Scientists discover an ancient worm-like creature that's the ancestor of all animals – including us

An artist's rendering of Ikaria wariootia, likely the oldest animal ancestor yet discovered.

Scientists have discovered a fossil of our earliest ancestor: A tiny, worm-like creature that lived about 555 million years ago, according to a new study

“It’s the earliest ‘bilaterian’ …. which is an organism with a front and back, two symmetrical sides and openings at either end connected by a gut,” scientists from the University of California–Riverside (UCR) said in a statement.

“It’s the oldest fossil we get with this type of complexity,” UCR geologist and study co-author Mary Droser said. The tiny fossil, about as big as a grain of rice, was discovered in Australia. 

Evidence for these early fossils is rare, scientists say. Most studies rely on trace fossils, or the tracks they left behind, rather than preservation of the small, soft-bodied organisms themselves.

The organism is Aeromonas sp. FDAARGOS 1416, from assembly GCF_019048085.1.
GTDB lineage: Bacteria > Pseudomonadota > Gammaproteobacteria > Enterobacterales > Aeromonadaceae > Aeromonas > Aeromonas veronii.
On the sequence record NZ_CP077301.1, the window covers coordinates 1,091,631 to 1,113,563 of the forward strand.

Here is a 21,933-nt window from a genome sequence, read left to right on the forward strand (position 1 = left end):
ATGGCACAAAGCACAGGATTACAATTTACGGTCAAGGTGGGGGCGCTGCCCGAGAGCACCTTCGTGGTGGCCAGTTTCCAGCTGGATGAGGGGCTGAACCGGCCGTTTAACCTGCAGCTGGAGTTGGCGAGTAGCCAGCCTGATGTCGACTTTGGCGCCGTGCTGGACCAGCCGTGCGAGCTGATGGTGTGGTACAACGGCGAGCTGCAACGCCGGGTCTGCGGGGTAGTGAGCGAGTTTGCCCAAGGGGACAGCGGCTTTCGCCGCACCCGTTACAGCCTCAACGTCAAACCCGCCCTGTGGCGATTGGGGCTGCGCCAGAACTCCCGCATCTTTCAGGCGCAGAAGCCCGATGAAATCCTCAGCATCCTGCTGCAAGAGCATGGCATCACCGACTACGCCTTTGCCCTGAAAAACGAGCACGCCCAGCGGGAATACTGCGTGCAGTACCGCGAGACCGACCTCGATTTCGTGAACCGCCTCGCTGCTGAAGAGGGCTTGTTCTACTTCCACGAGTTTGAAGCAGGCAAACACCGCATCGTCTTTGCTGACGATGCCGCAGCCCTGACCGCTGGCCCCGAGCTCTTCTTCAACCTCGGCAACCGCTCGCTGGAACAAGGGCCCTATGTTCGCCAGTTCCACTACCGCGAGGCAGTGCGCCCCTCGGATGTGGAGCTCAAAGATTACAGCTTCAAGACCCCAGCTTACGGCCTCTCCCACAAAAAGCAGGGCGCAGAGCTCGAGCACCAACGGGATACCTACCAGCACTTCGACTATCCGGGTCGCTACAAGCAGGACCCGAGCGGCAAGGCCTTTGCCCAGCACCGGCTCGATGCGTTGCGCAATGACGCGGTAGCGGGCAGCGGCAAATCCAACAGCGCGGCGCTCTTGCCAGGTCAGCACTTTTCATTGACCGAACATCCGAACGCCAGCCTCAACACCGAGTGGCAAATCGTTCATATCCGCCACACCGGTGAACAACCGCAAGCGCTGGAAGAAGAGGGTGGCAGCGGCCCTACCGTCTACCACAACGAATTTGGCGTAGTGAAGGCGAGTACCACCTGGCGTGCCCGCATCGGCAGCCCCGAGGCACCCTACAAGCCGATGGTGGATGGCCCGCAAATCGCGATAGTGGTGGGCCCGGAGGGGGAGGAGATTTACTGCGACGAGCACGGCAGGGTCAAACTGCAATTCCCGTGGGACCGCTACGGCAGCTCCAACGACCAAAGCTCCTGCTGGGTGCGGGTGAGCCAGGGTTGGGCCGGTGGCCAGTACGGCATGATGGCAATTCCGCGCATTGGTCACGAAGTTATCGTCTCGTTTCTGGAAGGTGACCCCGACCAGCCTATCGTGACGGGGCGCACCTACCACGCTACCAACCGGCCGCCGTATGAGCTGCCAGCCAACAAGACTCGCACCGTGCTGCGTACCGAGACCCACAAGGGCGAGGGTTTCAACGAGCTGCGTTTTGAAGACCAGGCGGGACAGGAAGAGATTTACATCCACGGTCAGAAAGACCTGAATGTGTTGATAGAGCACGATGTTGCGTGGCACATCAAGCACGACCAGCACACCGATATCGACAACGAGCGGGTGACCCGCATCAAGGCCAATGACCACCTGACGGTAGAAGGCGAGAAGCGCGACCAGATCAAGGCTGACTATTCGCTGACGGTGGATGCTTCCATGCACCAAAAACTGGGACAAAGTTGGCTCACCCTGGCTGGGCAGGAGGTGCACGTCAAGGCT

With the help of high-tech 3D laser scanning, scientists were able to locate fossils of the distinct tube-like organisms in a former seabed in present-day South Australia.

“Bilateral symmetry,” as its known, was a critical step in the evolution of animal life, UCR reported. It gave organisms the ability to move purposefully as well as a common, yet successful way to organize their bodies.

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“A multitude of animals, from worms to insects to dinosaurs to humans, are organized around this same basic body plan,” according to the UCR statement.

The tiny animal likely spent its life burrowing through layers of sand on the ocean floor, looking for any organic matter on which it could feed, the BBC said. 

The creature was given the Latin name Ikaria wariootia, after Ikara, an indigenous Australian word for “meeting place,” and Warioota, the name of a local creek.

Droser said the discovery is “what evolutionary biologists predicted. It’s really exciting that what we have found lines up so neatly with their prediction.”

The study was published Monday in the peer-reviewed journal Proceedings of the National Academy of Sciences.

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